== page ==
As far as cautionary tales go, this one is worth noting: Afghans celebrate all their modern-age anniversaries of liberation, except one. The day of victory over the British in 1919 is commemorated in August. The fall of Najibullah’s Kremlin-backed regime in April 1992 is marked as well. The exception is the 2001 ouster of the Taliban from Kabul by the US-led coalition.
The assassination of Burhanuddin Rabani will have minimal impact on Afghanistan's peace process. What it will do is weaken President Hamid Karzai’s administration through the alienation of Afghanistan’s influential Tajik minority.
A mere 30 kilometers from Kabul, Aynak is a strategic spot, well connected to the capital, but hidden in the folds of the surrounding hills. In 1999, al Qaeda identified Aynak as the place where four young men would train for the 9/11 terrorist attacks on New York and Washington, DC. Today, Anyak is again emerging as a pivotal spot, a place where the past, present and future are colliding.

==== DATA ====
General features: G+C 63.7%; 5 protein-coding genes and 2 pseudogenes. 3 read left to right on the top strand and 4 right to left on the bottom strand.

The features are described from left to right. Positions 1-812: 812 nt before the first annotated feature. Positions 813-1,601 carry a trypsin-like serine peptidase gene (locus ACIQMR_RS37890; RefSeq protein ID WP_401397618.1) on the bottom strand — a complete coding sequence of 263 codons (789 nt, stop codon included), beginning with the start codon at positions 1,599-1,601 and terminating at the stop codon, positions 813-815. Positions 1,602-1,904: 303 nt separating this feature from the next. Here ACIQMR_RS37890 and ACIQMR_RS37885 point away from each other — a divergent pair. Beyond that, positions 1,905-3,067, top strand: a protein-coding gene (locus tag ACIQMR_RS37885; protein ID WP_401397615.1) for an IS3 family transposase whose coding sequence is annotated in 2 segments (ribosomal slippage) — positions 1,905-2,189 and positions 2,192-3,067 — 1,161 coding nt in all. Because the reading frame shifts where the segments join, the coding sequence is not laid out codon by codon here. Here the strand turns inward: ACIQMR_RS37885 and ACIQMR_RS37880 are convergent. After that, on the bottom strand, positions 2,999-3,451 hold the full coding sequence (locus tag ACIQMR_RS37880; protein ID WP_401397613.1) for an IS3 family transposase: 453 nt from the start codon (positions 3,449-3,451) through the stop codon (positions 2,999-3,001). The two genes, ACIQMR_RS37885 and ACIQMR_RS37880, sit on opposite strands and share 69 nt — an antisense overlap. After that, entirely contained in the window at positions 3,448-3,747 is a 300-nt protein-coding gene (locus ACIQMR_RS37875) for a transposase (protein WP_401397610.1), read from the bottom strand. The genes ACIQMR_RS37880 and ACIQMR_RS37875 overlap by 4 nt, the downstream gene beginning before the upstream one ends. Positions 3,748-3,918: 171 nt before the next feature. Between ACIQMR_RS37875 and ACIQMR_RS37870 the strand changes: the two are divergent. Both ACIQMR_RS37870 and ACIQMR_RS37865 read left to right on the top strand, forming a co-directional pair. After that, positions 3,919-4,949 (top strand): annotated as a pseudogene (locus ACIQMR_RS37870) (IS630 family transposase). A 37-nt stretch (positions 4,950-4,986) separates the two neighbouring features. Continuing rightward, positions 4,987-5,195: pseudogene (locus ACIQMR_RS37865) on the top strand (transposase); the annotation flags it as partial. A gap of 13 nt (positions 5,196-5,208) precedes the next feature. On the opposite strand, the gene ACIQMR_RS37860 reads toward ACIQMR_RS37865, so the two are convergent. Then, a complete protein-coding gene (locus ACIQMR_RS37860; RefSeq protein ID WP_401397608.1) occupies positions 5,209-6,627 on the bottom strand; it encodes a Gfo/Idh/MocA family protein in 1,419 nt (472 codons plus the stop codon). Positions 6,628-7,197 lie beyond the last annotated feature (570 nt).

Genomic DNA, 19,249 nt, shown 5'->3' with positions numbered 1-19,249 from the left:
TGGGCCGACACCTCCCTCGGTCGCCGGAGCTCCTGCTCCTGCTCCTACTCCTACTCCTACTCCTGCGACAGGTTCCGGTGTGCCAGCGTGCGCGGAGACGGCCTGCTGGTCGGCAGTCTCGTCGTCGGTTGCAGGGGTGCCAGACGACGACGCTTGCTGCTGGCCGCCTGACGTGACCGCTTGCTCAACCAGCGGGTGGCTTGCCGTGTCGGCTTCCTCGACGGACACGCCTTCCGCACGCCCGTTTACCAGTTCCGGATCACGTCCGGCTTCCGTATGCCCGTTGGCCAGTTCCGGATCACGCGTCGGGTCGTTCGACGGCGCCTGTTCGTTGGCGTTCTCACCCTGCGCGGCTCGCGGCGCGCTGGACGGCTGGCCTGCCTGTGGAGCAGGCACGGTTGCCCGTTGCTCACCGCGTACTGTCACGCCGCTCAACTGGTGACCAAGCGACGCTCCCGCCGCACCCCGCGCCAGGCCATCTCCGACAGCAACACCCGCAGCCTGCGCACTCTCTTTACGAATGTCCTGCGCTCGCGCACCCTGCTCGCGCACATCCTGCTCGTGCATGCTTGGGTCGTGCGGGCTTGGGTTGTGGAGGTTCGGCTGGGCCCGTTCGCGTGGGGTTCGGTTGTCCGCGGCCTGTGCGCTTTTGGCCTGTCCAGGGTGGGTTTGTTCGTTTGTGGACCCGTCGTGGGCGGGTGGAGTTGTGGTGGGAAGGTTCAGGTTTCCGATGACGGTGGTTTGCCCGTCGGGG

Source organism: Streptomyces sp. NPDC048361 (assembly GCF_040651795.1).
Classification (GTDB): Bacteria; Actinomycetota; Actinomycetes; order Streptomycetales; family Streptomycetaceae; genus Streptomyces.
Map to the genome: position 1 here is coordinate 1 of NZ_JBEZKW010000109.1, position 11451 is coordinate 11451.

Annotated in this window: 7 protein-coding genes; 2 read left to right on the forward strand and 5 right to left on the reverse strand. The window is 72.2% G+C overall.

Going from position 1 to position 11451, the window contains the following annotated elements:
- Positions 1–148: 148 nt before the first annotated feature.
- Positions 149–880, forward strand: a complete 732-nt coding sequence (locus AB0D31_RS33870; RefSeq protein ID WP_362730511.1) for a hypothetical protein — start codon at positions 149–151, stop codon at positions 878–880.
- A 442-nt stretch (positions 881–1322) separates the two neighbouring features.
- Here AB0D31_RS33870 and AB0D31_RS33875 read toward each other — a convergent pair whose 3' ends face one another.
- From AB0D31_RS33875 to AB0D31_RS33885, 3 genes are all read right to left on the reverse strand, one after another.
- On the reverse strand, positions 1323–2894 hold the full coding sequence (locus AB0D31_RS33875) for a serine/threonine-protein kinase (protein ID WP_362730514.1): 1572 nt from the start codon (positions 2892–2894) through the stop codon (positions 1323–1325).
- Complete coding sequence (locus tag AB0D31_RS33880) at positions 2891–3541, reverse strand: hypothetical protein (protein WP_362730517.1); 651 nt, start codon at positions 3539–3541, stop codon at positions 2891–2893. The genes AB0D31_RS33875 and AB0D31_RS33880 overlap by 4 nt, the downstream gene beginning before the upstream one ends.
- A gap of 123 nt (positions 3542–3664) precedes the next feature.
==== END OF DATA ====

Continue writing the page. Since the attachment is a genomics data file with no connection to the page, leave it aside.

When the United Nations released its mid-year review of civilian deaths in July, arguing that 80 percent were caused by anti-government elements, there was a loud protest by Taliban leaders. Pointing to their own code of conduct, they refuted the assertion.
The killing of Ahmed Wali Karzai, the half-brother of Afghan President Ahmed Karzai, was a shocking development -- even for Afghanistan, a country steeped in tragedy. But experts are unsure whether it will have a lasting impact on political developments.
Go looking for Wahidullah Shahrani and chances are you’ll find him at an investor conference promoting Afghanistan as an ideal opportunity for global mining companies. By most accounts the minister of mines is an effective salesman. Yet, as investor interest grows, there are doubts about whether Afghanistan has the capacity to make the most of an expected surge in mining-related revenue.
Almost lost amid an unfolding banking scandal in Afghanistan, a confrontation between President Hamid Karzai and the country’s parliament is coming to a head, threatening to paralyze the government at a crucial juncture.
The stage is just a couple of large dining tables covered with white cotton sheets pushed together at one end of the room. The “commandant,” played by a young woman, has an elfin face and shy smile behind oversized dark glasses.